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USDA delivers surprise boost to corn yields

Ag Marketing IQ: What do ag marketers do with an unwelcome increase in corn supply?

Jim McCormick

January 18, 2024

4 Min Read
Combine dumping corn into grain trailer
Getty Images/iStockPhoto/Dorothea ScheurlenDGPh

The January crop reports always seem to have some surprises and 2024 continued the trend as the USDA raised the final U.S. national yield to a record at 177.3 bushels per acre. This was higher than anyone in the trade thought the number would come in.

Some of the most significant yield revisions were:

  • Nebraska, which jumped from 173 bpa in November to 182 bpa

  • Missouri, increasing from 147 bpa to 153 bpa

  • Illinois came in at 206 bpa

  • Indiana came in at 203 bpa

  • Iowa came in at 201 bpa

The total U.S. corn supply increased by 106 million bushels. However, it was somewhat offset by a 50 million bushel increase in corn demand for ethanol and a 25 million bushel increase in feed and residual. Exports were left unchanged. U.S. carryout was raised to 2.162 billion bushels from 2.131 billion bushels in December. This was above expectations and the highest in five years. Not the direction the producers want to see to generate a rally.


The world corn situation isn't any better. USDA projected world corn ending stocks at 325.22 million tons versus 315.22 in December. The bulk of the upward revision was driven by a jump of 11.8 million tons in the Chinese corn crop.

Record-breaking global corn stocks?

If this projection comes to fruition, global stocks would be the highest in six years. This also likely explains why China remains absent in the U.S. export market and, unfortunately, will stay absent unless the safrinha crop in Brazil falters dramatically.

A slip in Brazil’s safrinha production still could happen as planting has not started. With all the rain they are presently receiving, the crop could be planted late, leading to the crop running out of moisture at the end of the growing season if the rainy season runs in the normal course or ends early.

Earlier this week, commodity analyst Michael Cordonnier lowered his Brazilian corn production forecast to 115 mmt, a 2-mmt drop that puts it well below the latest USDA forecast of 127 mmt and even below Conab's estimate of 117.6 mmt.

For Argentina, Cordonnier raised his estimate 3 mmt to 56 mmt, just above the USDA forecast of 55 mmt. An analyst from the Rosario Grain Exchange recently suggested the Argentine corn crop has a good chance of topping 60 mmt, well above the previous record of 52 mmt. The previous record of the combined Brazil and Argentine crop was 185 mmt.


Use any rally when it pops

With both domestic and world supplies growing, we encourage producers to use any rallies that occur to market both old and new crop bushels. Our contacts in the cash industry tell us that producers are considerably undersold. This will likely cap rallies initially as producers will be forced to sell sooner rather than later to generate income and pay down debt before the next growing season.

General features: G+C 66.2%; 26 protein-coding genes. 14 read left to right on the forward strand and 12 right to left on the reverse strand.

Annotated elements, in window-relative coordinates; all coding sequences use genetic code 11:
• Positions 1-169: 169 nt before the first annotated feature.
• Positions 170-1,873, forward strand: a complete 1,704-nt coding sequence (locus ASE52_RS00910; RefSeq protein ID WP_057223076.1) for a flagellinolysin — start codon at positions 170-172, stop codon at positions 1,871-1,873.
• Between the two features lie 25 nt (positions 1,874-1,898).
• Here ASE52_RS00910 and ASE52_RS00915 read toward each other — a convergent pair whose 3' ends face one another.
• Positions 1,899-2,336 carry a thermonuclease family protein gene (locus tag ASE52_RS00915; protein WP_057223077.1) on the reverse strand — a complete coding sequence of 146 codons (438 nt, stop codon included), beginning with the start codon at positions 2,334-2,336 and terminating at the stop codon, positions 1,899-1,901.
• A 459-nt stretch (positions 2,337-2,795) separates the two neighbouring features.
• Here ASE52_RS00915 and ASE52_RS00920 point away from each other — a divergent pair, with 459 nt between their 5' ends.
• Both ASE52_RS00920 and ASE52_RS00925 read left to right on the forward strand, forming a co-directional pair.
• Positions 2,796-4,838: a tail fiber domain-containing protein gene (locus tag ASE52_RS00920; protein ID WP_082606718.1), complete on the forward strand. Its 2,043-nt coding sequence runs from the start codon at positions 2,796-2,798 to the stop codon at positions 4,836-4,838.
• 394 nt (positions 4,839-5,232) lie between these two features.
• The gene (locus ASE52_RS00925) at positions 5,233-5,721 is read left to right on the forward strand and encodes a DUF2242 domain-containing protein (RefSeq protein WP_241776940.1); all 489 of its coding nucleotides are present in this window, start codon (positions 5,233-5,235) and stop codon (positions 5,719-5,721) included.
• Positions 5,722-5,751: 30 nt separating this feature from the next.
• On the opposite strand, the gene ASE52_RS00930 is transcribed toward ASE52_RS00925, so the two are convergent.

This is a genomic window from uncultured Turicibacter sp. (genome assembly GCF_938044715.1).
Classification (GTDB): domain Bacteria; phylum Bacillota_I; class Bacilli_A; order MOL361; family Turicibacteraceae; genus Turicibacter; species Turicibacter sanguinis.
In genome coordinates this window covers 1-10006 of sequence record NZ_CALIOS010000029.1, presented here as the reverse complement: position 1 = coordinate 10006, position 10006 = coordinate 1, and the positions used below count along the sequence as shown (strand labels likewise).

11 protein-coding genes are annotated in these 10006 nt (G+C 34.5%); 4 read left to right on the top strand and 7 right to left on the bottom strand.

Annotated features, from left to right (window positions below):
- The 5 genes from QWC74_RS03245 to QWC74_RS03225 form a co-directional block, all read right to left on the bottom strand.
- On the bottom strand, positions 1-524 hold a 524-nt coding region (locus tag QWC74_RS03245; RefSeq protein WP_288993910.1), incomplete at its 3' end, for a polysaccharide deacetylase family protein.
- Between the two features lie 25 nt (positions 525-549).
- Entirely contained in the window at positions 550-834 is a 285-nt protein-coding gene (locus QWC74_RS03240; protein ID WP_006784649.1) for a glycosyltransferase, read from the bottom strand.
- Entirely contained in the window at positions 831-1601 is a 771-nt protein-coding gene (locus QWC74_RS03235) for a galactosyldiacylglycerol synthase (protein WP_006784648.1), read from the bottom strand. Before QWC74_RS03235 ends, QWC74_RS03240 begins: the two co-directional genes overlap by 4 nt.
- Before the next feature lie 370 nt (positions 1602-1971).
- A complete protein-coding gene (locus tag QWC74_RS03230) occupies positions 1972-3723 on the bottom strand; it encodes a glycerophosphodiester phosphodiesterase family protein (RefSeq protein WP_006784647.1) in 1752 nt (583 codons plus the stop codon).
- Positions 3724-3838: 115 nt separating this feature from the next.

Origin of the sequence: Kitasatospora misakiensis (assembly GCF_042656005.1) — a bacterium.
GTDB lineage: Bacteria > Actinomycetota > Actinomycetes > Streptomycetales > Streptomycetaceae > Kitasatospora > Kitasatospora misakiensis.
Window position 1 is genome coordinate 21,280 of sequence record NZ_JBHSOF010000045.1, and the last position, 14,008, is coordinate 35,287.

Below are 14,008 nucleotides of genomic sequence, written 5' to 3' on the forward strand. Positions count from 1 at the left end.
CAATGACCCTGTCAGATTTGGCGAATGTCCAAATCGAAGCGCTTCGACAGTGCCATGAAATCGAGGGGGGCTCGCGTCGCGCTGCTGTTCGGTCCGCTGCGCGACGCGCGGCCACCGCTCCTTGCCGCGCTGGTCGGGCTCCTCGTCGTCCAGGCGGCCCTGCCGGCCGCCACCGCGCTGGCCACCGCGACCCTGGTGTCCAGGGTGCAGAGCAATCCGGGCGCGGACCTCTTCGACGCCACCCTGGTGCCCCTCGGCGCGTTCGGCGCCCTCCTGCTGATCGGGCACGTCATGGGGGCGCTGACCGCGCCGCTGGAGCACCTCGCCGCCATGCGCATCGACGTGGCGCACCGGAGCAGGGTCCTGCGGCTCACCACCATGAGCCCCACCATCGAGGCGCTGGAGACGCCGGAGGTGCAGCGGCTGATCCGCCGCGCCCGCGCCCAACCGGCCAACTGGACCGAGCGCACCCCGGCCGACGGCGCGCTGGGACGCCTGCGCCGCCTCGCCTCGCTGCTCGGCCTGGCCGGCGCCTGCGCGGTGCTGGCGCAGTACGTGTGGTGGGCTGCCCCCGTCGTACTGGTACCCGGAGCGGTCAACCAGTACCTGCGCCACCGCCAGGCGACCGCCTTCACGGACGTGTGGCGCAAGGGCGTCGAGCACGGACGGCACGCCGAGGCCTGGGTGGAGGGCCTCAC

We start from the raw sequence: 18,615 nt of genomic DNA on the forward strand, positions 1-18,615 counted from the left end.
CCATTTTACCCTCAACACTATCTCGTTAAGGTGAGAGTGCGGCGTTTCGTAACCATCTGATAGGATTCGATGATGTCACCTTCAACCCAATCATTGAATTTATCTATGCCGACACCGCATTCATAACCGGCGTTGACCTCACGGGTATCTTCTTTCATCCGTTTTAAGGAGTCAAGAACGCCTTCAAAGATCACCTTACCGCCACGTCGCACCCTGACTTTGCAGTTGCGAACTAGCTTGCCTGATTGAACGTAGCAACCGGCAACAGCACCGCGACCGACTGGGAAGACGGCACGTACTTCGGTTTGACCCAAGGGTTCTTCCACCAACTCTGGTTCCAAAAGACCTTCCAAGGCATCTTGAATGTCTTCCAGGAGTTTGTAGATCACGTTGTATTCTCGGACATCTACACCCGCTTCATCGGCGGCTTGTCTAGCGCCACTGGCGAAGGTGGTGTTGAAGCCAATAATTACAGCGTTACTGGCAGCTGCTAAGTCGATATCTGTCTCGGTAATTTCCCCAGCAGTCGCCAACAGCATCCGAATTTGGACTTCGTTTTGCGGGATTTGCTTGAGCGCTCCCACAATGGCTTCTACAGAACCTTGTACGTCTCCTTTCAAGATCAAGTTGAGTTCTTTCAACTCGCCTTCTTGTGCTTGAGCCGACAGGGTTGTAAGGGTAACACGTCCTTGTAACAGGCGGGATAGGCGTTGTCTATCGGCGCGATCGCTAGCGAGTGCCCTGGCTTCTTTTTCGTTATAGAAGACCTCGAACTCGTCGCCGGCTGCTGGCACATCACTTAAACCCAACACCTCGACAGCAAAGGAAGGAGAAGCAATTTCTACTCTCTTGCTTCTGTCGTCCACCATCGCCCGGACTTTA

With the cost of storing corn on the farm at roughly 3 cents a month, interest on storing grain into next summer will easily cost 0.18 cents. That storage cost will encourage producers to move grain to market. The only way to stop the interest cost of storing grain on the farm is not to store it.

Support for spot March 24 contract is at Friday's contract low of $4.41, with next support at $4.25. Resistance is at $4.60, followed by the 50-day M.A., which is currently $4.78.

If you have questions or would like specific recommendations for your operations, don't hesitate to contact me directly at 815-665-0461 or anyone on the AgMarket.Net team at 844-4AGMRKT.

The risk of loss in trading futures and/or options is substantial and each investor and/or trader must consider whether this is a suitable investment. AgMarket.Net is the Farm Division of John Stewart and Associates (JSA) based out of St Joe, MO and all futures and options trades are cleared through ADMIS in Chicago IL. This material has been prepared by an agent of JSA or a third party and is, or is in the nature of, a solicitation. By accepting this communication, you agree that you are an experienced user of the futures markets, capable of making independent trading decisions, and agree that you are not, and will not, rely solely on this communication in making trading decisions. Past performance, whether actual or indicated by simulated historical tests of strategies, is not indicative of future results. Trading information and advice is based on information taken from 3rd party sources that are believed to be reliable. We do not guarantee that such information is accurate or complete and it should not be relied upon as such. Trading advice reflects our good faith judgment at a specific time and is subject to change without notice. There is no guarantee that the advice we give will result in profitable trades. The services provided by JSA may not be available in all jurisdictions. It is possible that the country in which you are a resident prohibits us from opening and maintaining an account for you.

About the Author(s)

Jim McCormick

Hedging strategist, AgMarket.Net

Before joining AgMarket.Net, Jim was a senior broker with a nationally recognized firm and has 24 years of experience as a registered commodity representative, servicing both commercial and individual trading and hedging customers. He specializes in hedging and trading strategies using combinations of forward contracting, futures and options for corn and soybean farmers and livestock producers. He has a Series 3 futures brokerage license and earned a bachelor’s degree in Agribusiness Management from Purdue University.

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